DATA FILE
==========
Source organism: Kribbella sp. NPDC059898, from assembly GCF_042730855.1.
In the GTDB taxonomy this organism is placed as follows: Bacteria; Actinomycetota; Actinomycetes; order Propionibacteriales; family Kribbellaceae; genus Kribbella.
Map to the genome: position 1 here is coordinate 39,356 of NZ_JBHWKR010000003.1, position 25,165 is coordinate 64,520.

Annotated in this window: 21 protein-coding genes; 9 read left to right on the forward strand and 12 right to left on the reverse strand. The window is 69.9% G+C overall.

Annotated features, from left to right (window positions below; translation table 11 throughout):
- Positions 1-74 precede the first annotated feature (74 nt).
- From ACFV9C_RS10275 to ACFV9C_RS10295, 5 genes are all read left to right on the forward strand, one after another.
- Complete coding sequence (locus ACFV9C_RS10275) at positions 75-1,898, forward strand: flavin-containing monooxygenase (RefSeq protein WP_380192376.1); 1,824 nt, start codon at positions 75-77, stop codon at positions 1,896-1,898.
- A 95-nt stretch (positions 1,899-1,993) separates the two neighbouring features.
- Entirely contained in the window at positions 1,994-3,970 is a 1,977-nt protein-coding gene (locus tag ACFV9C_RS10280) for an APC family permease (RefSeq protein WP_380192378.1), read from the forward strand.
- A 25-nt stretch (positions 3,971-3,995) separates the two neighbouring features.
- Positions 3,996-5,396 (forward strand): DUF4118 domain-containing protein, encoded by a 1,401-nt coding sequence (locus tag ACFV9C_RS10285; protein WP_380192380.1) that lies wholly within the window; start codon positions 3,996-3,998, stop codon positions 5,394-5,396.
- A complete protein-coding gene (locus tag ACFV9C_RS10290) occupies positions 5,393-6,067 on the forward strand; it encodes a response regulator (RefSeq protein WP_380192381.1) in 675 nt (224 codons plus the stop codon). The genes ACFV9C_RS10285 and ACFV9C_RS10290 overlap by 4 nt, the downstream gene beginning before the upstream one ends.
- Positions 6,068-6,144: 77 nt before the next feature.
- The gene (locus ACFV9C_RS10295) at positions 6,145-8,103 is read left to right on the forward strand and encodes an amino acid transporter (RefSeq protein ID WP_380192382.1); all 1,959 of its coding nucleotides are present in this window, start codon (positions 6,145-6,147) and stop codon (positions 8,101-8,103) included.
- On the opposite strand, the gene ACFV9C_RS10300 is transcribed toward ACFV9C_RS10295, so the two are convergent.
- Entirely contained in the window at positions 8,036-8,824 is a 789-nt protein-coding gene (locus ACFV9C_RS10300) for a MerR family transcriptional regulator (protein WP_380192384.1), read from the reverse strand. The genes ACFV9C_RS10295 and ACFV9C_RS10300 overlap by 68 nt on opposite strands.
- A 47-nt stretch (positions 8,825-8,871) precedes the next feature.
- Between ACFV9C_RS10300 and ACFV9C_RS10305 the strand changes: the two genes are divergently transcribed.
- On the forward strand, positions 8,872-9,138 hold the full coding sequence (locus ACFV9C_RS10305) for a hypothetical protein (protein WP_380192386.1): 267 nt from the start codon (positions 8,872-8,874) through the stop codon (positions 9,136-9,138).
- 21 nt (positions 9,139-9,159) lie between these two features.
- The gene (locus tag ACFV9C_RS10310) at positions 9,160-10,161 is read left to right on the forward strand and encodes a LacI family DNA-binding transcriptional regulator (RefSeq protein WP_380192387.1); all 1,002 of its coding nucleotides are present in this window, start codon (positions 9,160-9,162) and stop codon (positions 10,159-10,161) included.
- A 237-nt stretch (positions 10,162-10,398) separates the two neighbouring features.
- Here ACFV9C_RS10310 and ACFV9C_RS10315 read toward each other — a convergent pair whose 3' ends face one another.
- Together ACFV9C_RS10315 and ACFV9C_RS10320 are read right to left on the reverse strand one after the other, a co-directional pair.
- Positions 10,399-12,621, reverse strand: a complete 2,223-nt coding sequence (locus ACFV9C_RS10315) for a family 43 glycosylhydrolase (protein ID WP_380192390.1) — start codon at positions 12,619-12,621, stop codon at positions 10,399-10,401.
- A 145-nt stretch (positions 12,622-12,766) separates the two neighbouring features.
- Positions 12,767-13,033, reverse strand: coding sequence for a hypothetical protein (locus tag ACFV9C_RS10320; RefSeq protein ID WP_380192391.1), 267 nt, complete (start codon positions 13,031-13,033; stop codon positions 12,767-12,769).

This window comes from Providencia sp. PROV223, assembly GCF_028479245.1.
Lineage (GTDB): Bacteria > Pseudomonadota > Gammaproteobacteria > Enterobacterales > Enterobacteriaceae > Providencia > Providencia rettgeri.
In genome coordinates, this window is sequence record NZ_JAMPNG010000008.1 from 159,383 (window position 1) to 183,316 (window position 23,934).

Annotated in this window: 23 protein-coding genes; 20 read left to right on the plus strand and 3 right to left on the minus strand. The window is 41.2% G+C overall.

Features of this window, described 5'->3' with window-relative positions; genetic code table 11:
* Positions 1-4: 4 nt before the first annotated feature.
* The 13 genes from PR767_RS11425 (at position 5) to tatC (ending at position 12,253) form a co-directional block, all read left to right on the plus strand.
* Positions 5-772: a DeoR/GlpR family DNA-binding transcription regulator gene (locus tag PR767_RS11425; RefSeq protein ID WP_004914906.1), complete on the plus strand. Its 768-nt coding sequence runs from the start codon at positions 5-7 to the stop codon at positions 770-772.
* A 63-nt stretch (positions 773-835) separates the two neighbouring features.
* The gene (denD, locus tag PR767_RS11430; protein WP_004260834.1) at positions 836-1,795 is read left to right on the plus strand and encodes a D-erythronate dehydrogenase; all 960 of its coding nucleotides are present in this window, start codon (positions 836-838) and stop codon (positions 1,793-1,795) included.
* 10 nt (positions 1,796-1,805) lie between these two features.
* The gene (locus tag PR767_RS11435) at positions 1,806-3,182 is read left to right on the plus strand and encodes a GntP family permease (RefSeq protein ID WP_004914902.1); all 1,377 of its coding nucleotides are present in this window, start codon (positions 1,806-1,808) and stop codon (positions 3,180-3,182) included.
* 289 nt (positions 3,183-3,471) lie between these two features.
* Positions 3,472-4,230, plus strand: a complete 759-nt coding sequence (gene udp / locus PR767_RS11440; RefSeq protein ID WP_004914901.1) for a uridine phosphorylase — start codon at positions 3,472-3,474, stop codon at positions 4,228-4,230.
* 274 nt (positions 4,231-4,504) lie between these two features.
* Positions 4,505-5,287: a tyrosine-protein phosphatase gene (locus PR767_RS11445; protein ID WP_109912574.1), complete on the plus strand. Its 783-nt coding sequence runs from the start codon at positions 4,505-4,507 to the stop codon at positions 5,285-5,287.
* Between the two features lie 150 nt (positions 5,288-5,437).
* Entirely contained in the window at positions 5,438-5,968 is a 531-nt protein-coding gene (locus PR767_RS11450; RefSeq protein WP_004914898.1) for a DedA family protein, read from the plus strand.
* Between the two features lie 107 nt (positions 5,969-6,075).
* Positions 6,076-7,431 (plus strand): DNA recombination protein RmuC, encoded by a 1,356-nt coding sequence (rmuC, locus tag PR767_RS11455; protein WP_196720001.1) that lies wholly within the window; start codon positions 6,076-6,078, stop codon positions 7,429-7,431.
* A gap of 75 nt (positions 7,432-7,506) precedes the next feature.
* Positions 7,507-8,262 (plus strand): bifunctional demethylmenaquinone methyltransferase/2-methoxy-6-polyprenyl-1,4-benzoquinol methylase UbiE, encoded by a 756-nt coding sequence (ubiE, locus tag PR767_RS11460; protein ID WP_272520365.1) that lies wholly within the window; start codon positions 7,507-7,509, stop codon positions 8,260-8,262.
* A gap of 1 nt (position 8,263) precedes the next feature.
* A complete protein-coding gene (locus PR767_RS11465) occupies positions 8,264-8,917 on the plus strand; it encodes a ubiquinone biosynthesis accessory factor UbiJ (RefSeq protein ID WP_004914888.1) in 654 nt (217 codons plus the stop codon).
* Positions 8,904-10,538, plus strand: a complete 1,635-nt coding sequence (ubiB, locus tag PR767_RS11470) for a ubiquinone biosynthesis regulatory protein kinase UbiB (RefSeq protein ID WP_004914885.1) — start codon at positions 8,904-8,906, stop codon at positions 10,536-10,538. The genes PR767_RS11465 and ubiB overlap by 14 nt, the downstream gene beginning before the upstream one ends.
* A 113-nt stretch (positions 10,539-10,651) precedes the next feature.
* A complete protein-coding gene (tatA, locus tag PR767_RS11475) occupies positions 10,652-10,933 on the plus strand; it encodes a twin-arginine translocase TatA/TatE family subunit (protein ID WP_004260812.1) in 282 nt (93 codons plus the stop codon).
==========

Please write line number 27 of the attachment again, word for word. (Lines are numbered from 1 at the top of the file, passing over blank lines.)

- A 145-nt stretch (positions 12,622-12,766) separates the two neighbouring features.